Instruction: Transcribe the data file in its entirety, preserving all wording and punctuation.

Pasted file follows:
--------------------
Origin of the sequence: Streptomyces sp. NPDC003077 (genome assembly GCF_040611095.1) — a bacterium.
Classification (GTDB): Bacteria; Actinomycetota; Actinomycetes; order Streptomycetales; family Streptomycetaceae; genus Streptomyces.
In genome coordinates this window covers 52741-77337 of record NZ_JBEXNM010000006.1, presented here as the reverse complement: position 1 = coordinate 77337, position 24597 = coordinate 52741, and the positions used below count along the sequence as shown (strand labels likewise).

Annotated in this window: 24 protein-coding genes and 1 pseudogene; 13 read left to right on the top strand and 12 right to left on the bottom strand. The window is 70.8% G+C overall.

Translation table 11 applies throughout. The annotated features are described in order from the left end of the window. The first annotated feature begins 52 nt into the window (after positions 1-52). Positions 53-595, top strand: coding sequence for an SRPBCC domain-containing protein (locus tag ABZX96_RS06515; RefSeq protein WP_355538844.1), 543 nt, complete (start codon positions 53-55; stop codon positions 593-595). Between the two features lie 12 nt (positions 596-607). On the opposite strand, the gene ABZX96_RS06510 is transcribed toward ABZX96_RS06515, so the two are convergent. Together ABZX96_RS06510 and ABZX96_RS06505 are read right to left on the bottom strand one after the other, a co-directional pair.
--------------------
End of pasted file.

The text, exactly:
Origin of the sequence: Streptomyces sp. NPDC003077 (genome assembly GCF_040611095.1) — a bacterium.
Classification (GTDB): Bacteria; Actinomycetota; Actinomycetes; order Streptomycetales; family Streptomycetaceae; genus Streptomyces.
In genome coordinates this window covers 52741-77337 of record NZ_JBEXNM010000006.1, presented here as the reverse complement: position 1 = coordinate 77337, position 24597 = coordinate 52741, and the positions used below count along the sequence as shown (strand labels likewise).

Annotated in this window: 24 protein-coding genes and 1 pseudogene; 13 read left to right on the top strand and 12 right to left on the bottom strand. The window is 70.8% G+C overall.

Translation table 11 applies throughout. The annotated features are described in order from the left end of the window. The first annotated feature begins 52 nt into the window (after positions 1-52). Positions 53-595, top strand: coding sequence for an SRPBCC domain-containing protein (locus tag ABZX96_RS06515; RefSeq protein WP_355538844.1), 543 nt, complete (start codon positions 53-55; stop codon positions 593-595). Between the two features lie 12 nt (positions 596-607). On the opposite strand, the gene ABZX96_RS06510 is transcribed toward ABZX96_RS06515, so the two are convergent. Together ABZX96_RS06510 and ABZX96_RS06505 are read right to left on the bottom strand one after the other, a co-directional pair.